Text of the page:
Thus we have increased availability to key workers beyond the health and social care sector, using the categories that we outlined before, and we have today also extended testing to all people aged 70 years and above who are admitted to a hospital setting. Access to the UK four-nation exercise is controlled through the queueing system and digital portal managed by the UK Government.

The pandemic has required fundamental change to how healthcare and care are accessed and delivered. That has involved a significant reorientation of resources and the incredible support and efforts of local leaders, planners and clinicians—in fact, of the entire workforce.

The work has included preparing to quadruple the number of ICU beds and ensuring that there is sufficient hospital bed capacity; significant increases in digital access to health services, with around 60 per cent of general practices now using NHS near me, and the number of weekly digital consultations increasing from around 300 to over 9,000; the reshaping of primary care to support Covid-19 hubs with 24/7 access; shielding almost 150,000 clinically vulnerable people and focusing multidisciplinary teams to work on anticipatory care planning with them; and expanding mental health support by moving towards a 24/7 NHS 24 mental health hub and digital therapies.

It is clear that, in line with our framework for decision making, which was published last week, we need to achieve a careful balance in managing our healthcare capacity, including our commitment to continue to treat emergency, urgent and maternity cases.

Therefore, we will continue to work closely with health boards and our partners to ensure that there are robust plans in place to safeguard local resilience and responsiveness while considering how and when we can increase the business-as-usual work of our NHS.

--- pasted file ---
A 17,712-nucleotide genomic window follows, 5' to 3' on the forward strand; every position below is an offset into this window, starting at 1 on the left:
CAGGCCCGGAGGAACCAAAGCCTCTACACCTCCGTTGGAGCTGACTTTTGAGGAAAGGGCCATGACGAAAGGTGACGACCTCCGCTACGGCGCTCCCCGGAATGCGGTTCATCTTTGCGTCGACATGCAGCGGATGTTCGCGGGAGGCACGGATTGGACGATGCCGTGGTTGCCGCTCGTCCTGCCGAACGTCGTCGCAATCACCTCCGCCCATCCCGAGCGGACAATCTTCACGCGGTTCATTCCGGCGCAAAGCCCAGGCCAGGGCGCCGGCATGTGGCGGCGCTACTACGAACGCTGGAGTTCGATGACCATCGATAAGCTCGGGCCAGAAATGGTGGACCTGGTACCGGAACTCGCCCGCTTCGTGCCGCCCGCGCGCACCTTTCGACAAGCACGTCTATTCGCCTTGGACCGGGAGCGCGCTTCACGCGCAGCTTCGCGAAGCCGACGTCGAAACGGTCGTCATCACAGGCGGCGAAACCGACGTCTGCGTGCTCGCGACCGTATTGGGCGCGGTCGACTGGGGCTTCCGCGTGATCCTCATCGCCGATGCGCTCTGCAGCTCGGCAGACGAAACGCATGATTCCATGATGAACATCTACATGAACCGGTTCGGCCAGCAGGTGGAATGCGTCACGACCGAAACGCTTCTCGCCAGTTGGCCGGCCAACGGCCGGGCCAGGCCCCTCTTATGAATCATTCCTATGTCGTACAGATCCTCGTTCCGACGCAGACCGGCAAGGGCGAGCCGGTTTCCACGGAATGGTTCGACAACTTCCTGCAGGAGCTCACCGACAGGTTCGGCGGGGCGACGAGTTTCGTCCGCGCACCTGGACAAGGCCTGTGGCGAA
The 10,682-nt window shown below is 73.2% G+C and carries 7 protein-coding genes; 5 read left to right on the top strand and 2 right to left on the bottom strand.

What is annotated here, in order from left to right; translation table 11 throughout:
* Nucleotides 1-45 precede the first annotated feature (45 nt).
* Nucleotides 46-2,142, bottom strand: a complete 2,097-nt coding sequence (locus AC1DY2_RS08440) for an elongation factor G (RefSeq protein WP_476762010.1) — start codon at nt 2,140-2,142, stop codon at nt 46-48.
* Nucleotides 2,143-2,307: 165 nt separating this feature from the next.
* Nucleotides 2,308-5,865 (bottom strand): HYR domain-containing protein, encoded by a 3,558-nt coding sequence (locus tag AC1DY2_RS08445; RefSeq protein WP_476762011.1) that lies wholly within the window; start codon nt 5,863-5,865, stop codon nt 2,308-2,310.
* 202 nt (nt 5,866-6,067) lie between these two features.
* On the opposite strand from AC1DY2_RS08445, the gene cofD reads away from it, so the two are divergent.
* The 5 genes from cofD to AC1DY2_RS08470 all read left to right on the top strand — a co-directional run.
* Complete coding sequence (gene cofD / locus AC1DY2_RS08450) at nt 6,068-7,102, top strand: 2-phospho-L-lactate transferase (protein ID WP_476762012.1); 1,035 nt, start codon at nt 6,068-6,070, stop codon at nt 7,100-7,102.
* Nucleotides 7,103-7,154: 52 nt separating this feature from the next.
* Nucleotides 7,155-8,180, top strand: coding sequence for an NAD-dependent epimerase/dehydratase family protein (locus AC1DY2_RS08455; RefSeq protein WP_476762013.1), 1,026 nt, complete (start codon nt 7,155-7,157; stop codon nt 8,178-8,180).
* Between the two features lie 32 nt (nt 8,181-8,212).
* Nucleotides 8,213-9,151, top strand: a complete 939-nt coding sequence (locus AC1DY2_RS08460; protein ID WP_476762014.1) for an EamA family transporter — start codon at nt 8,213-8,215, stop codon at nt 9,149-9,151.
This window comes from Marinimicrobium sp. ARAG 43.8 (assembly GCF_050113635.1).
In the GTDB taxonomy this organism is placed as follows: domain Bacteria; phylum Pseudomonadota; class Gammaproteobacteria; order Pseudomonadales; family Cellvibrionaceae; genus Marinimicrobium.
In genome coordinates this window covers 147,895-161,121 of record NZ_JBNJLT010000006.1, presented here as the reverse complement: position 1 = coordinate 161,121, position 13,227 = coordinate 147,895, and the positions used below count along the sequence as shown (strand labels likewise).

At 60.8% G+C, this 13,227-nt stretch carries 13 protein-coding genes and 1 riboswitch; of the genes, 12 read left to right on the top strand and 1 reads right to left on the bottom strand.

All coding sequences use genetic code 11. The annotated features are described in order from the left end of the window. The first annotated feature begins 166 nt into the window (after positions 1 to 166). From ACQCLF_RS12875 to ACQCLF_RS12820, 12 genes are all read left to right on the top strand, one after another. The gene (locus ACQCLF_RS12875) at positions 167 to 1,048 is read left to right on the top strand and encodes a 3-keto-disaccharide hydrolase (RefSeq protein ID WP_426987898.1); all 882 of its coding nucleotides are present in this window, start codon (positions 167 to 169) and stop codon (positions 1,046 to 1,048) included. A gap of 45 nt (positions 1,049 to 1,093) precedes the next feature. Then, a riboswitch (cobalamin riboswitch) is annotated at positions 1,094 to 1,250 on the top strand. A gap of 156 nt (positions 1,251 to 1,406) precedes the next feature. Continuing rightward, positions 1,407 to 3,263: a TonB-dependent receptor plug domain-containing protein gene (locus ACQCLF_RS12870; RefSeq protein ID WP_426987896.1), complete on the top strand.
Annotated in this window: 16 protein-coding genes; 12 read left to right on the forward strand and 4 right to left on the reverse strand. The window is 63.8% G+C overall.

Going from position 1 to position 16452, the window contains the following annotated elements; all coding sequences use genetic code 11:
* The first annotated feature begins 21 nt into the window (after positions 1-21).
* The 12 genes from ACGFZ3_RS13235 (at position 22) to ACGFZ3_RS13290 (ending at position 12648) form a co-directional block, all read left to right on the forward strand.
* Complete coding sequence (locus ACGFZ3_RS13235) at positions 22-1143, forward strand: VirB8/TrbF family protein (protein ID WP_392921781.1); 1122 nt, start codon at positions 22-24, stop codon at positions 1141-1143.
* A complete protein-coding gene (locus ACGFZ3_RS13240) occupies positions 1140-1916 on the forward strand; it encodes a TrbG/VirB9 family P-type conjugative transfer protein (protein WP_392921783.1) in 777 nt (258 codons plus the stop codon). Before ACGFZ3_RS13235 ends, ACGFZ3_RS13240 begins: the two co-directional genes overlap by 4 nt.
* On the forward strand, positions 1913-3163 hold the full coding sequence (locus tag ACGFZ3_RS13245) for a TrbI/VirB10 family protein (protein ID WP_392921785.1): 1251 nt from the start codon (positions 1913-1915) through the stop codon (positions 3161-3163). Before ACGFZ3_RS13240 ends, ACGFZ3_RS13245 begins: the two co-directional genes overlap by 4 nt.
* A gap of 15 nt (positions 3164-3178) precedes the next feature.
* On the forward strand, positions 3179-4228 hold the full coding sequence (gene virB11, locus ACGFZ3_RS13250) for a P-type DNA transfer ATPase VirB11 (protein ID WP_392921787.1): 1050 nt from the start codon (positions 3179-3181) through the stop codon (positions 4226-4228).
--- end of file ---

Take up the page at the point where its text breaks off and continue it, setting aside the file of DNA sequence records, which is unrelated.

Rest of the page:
The incredible level of compliance with social restrictions that we have seen shows a clear willingness on the part of the people of Scotland to think beyond individual health to population health. As we introduce the test, trace and isolate measures that are required, we will need that focus on population health to continue.

In concluding, I will update you on research proposals for Covid-19 that were launched on 25 March. One hundred and thirty-nine proposals were received from across Scotland’s universities and research institutes, and, following an independent expert review process, 55 projects have been selected for funding. That has resulted in a pan-Scotland portfolio of research, with 15 different institutions leading on projects.

In summary, the outcome of the call is a programme of projects that meet the aim of establishing a broad Scottish programme of high-quality research on Covid-19 that will be delivered rapidly and that will inform policy and clinical practice in responding to the pandemic.

I continue to be grateful for the tremendous resilience of our health and social care staff, our key workers and, most important, people all across Scotland. Together, we are making progress, we are suppressing the virus, we are saving lives and we are showing that we can continue to rise to the challenges of this pandemic.

  • As ever, the ever useless, unobtainable Cllr Jonathan McColl, chair of the SNP administration on West Dunbartonshire Council, was not available to comment to The Democrat on the Health Secretary’s update to the Scottish Parliament.


  1. A recently released damning analysis by Doctor Allyson Pollock and Louisa Edgar Harding of the Scottish Centre for European Relations into the failures extant in dealing with COVID 19.

    It is grim reading but is a paper well worth reading for anyone wanting to understand why we are in the terrible position we are in.